Everything grows so well on balconies and in gardens here, that I wondered if anybody bothers to keep a plant indoors anymore in the corner or on a shelf.

Herbs are grown on windowsills sometimes, they can be a bit tender for the hot sun outside, and sometimes it's nice to track their progress if they are really small, and you can coax them along with some tender loving care until it's time to strip off a few leaves for your cooking pot.

But I remember a time when a home wasn’t complete without a spider plant hanging from a proudly home-made crochet basket in a corner, where the husband had risked life and limb up a stepladder to put a hook in the corner of the ceiling with the sincere hope there was a supporting joist behind the plasterboard ceiling. They had tiny white flowers and put out ‘offspring’ at the end of long drooping stalks which were so easy to cut off and plant afresh.

And rubber plants! There was always one in an office or in the dentist’s waiting room, often somewhat sad and limp in a corner, where someone had stuck a bamboo cane in the pot to help it stand up, or one of those moss-covered poles that would probably take root itself before doing its job.

Mother in Law's Tongue, also known as Snake Plant, so called as its patterns resemble the skin of a snake, was a popular plant that can actually be grown both indoors and outdoors. With tall slender leaves, they would look good in a pot on a desk, as a centerpiece for a table, and when they get too tall they can be re-homed on the floor in a corner of the room or moved outside into the garden or onto a balcony.

Top picks

Aspidistra – a Victorian favourite! Big wide satiny green leaves that grow directly out of the soil. They did well indoors, as in nature they grow in cooler shady spots under trees and shrubs, making them ideal for dark corners.

Swiss Cheese Plant – Monestra - is another that was popular, with shiny green heart-shaped leaves that developed holes in the leaves with age, giving it its name. It's not from Switzerland though, it comes from Mexico originally, and has become a bit of an invasive plant since being introduced to Hawaii apparently.

Christmas Cactus or Thanksgiving Cactus - Schlumbergera - was also popular as an indoor plant. A low growing succulent, it puts forth a show of colourful flowers at the end of each of the leaf-like pads. They will grow well in low light areas, and to encourage the blooms in November-December, they need to be moved into more direct sun, but not so much that it burns the leaves. Easy to propagate too.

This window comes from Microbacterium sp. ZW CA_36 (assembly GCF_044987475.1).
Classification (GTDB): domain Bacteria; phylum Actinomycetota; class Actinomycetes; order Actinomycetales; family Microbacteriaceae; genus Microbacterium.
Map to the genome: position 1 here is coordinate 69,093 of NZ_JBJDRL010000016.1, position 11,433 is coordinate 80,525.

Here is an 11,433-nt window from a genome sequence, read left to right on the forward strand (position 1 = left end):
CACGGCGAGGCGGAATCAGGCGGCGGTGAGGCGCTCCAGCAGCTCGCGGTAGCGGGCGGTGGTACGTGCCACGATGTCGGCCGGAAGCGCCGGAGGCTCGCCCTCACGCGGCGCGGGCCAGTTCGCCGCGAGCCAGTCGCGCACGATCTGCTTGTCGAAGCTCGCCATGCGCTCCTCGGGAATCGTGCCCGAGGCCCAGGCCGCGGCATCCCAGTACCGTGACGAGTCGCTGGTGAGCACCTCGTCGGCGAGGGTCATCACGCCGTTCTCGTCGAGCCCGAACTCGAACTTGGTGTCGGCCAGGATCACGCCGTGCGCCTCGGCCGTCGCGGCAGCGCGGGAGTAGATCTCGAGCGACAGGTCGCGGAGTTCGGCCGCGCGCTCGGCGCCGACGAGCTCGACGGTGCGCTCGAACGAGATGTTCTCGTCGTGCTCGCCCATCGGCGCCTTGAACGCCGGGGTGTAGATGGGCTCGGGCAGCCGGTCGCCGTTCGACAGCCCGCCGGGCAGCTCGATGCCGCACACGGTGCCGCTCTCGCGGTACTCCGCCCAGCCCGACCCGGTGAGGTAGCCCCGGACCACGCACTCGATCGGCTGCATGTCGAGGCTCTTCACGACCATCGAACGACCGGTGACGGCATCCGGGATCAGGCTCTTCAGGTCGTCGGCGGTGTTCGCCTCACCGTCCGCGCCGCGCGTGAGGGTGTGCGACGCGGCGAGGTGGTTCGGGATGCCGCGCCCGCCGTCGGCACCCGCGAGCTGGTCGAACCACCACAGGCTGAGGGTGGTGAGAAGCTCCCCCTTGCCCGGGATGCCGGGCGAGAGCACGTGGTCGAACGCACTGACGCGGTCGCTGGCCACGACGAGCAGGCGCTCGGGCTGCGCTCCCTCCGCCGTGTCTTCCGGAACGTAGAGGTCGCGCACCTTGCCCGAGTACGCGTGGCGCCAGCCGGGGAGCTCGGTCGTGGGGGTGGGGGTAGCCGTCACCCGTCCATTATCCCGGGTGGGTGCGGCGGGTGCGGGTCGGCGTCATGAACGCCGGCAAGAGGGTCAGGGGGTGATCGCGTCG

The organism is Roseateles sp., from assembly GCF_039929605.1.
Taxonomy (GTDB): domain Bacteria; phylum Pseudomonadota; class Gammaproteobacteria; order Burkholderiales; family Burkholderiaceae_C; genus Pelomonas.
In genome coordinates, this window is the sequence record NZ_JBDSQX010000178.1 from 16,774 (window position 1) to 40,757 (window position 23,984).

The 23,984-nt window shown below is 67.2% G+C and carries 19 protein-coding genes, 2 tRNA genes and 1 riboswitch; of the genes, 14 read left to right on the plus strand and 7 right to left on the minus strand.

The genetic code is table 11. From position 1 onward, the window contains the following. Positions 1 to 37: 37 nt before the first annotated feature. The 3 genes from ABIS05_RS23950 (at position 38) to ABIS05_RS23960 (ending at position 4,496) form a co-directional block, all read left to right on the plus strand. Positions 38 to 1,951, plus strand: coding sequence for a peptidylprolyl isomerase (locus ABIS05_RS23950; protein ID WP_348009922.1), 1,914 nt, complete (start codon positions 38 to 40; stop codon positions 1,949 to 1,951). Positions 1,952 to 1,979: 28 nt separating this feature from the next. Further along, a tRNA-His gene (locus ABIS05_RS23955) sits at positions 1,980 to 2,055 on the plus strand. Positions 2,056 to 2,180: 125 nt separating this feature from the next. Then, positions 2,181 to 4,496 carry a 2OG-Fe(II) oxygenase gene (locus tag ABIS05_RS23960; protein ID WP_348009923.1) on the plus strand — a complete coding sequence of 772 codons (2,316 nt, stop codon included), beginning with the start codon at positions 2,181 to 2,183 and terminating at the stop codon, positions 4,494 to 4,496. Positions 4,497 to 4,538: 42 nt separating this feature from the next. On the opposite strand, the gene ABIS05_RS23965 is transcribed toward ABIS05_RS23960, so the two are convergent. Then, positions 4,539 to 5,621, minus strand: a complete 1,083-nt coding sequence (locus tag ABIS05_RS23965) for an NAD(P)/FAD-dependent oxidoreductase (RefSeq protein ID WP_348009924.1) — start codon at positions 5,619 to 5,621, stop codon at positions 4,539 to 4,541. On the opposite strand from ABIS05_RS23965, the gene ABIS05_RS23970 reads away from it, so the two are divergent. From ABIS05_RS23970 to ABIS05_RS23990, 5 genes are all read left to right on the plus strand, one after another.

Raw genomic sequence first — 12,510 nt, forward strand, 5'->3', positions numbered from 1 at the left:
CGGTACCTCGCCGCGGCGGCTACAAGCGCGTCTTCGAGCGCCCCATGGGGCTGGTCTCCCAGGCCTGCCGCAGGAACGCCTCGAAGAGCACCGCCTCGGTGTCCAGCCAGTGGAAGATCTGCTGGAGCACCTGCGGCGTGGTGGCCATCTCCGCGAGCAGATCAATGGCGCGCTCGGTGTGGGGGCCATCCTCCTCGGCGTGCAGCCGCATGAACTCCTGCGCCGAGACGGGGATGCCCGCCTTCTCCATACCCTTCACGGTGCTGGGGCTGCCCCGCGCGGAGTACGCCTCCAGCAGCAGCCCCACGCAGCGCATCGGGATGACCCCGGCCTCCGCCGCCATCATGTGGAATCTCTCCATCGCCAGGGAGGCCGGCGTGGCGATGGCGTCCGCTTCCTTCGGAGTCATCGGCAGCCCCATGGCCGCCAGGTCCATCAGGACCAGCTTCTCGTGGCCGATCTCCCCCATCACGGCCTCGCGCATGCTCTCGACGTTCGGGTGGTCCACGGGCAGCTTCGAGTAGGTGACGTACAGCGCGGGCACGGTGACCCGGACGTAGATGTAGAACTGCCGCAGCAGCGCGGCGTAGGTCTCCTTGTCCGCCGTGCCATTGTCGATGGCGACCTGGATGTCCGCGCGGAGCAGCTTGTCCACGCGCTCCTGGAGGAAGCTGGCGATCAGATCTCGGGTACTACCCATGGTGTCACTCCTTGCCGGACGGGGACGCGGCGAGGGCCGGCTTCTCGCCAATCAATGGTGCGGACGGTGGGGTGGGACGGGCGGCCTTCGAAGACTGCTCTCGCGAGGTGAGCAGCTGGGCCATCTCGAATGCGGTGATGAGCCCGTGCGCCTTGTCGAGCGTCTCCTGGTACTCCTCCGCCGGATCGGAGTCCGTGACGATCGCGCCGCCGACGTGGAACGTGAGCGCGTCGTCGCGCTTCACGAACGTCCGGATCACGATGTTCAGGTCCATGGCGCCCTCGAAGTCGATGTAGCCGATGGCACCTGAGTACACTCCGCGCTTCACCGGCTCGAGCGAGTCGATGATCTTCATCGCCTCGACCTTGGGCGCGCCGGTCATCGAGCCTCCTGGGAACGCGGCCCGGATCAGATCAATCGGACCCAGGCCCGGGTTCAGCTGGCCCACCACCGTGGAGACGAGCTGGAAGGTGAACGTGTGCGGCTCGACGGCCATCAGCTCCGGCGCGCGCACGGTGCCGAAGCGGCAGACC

Dieffenbachia, or commonly named Dumb Cane, is a good indoor plant, with green leaves veined in white, easy to keep going. It likes moist soil, but not soggy, and loves humidity, so might need misting now and again. Another pretty one is Agloanema, often called Chinese Evergreens, and these have delicately pink-tinged leaves – it’s a little trickier to keep going as it doesn’t like drafts or overwatering.

Growing plants indoors shouldn’t be overlooked – they add a very adult look to a small apartment, or flair to a big home, and by introducing colour and style, will take your décor to the next level. You don’t have to be a plant expert either, as they will all come with a little tag giving hints on upkeep. When you introduce plants into your life, they can even add a positive impact on your mental health, and an added bonus, by adding some green, they help purify the air in your home by filtering out everyday pollutants. But a word of warning – some people are moved to name their houseplants, and if this makes you feel silly, remember that it's perfectly normal to talk to your plants, and according to science, it’s a sign of intelligence, and more importantly, love. So go ahead – tell Spike how sharp he looks, or whisper sweet nothings to Elvis Parsley!


Marilyn writes regularly for The Portugal News, and has lived in the Algarve for some years. A dog-lover, she has lived in Ireland, UK, Bermuda and the Isle of Man. 

Marilyn Sheridan